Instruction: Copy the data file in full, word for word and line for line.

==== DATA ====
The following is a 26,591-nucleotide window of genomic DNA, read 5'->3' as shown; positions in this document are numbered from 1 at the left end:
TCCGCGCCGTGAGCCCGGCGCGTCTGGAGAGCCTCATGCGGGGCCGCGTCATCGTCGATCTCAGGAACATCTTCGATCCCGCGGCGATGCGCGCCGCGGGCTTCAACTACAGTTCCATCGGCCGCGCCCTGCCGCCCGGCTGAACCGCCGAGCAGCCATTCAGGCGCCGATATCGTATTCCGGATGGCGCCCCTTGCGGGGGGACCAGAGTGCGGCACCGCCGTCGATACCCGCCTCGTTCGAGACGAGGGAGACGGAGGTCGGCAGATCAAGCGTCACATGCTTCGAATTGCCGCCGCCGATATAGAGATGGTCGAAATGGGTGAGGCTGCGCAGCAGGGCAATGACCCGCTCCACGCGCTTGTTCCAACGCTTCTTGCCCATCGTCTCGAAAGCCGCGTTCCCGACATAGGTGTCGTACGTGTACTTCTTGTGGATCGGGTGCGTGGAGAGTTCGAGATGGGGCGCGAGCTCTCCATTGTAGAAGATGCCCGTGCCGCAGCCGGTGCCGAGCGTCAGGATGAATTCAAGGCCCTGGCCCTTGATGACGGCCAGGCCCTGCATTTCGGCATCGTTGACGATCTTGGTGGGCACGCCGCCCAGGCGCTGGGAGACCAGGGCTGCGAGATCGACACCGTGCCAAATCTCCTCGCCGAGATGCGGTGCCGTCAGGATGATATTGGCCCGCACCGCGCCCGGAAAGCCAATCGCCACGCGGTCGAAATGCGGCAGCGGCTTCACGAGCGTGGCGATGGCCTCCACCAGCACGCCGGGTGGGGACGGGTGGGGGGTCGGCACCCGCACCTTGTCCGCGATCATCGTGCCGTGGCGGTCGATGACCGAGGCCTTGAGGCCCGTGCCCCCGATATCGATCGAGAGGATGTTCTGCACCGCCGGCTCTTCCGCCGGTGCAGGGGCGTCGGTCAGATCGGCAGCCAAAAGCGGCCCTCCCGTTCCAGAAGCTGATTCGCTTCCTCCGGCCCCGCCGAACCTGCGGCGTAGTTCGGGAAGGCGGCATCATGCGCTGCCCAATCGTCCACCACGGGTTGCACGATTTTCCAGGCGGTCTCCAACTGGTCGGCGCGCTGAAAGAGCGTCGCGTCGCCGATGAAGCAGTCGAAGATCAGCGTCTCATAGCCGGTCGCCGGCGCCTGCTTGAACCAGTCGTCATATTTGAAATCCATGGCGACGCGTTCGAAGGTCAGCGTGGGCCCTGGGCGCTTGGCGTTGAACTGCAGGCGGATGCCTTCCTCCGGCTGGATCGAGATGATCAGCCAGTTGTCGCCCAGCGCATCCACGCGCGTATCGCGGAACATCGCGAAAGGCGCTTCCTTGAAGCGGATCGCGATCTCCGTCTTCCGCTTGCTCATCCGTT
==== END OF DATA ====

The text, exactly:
The following is a 26,591-nucleotide window of genomic DNA, read 5'->3' as shown; positions in this document are numbered from 1 at the left end:
TCCGCGCCGTGAGCCCGGCGCGTCTGGAGAGCCTCATGCGGGGCCGCGTCATCGTCGATCTCAGGAACATCTTCGATCCCGCGGCGATGCGCGCCGCGGGCTTCAACTACAGTTCCATCGGCCGCGCCCTGCCGCCCGGCTGAACCGCCGAGCAGCCATTCAGGCGCCGATATCGTATTCCGGATGGCGCCCCTTGCGGGGGGACCAGAGTGCGGCACCGCCGTCGATACCCGCCTCGTTCGAGACGAGGGAGACGGAGGTCGGCAGATCAAGCGTCACATGCTTCGAATTGCCGCCGCCGATATAGAGATGGTCGAAATGGGTGAGGCTGCGCAGCAGGGCAATGACCCGCTCCACGCGCTTGTTCCAACGCTTCTTGCCCATCGTCTCGAAAGCCGCGTTCCCGACATAGGTGTCGTACGTGTACTTCTTGTGGATCGGGTGCGTGGAGAGTTCGAGATGGGGCGCGAGCTCTCCATTGTAGAAGATGCCCGTGCCGCAGCCGGTGCCGAGCGTCAGGATGAATTCAAGGCCCTGGCCCTTGATGACGGCCAGGCCCTGCATTTCGGCATCGTTGACGATCTTGGTGGGCACGCCGCCCAGGCGCTGGGAGACCAGGGCTGCGAGATCGACACCGTGCCAAATCTCCTCGCCGAGATGCGGTGCCGTCAGGATGATATTGGCCCGCACCGCGCCCGGAAAGCCAATCGCCACGCGGTCGAAATGCGGCAGCGGCTTCACGAGCGTGGCGATGGCCTCCACCAGCACGCCGGGTGGGGACGGGTGGGGGGTCGGCACCCGCACCTTGTCCGCGATCATCGTGCCGTGGCGGTCGATGACCGAGGCCTTGAGGCCCGTGCCCCCGATATCGATCGAGAGGATGTTCTGCACCGCCGGCTCTTCCGCCGGTGCAGGGGCGTCGGTCAGATCGGCAGCCAAAAGCGGCCCTCCCGTTCCAGAAGCTGATTCGCTTCCTCCGGCCCCGCCGAACCTGCGGCGTAGTTCGGGAAGGCGGCATCATGCGCTGCCCAATCGTCCACCACGGGTTGCACGATTTTCCAGGCGGTCTCCAACTGGTCGGCGCGCTGAAAGAGCGTCGCGTCGCCGATGAAGCAGTCGAAGATCAGCGTCTCATAGCCGGTCGCCGGCGCCTGCTTGAACCAGTCGTCATATTTGAAATCCATGGCGACGCGTTCGAAGGTCAGCGTGGGCCCTGGGCGCTTGGCGTTGAACTGCAGGCGGATGCCTTCCTCCGGCTGGATCGAGATGATCAGCCAGTTGTCGCCCAGCGCATCCACGCGCGTATCGCGGAACATCGCGAAAGGCGCTTCCTTGAAGCGGATCGCGATCTCCGTCTTCCGCTTGCTCATCCGTT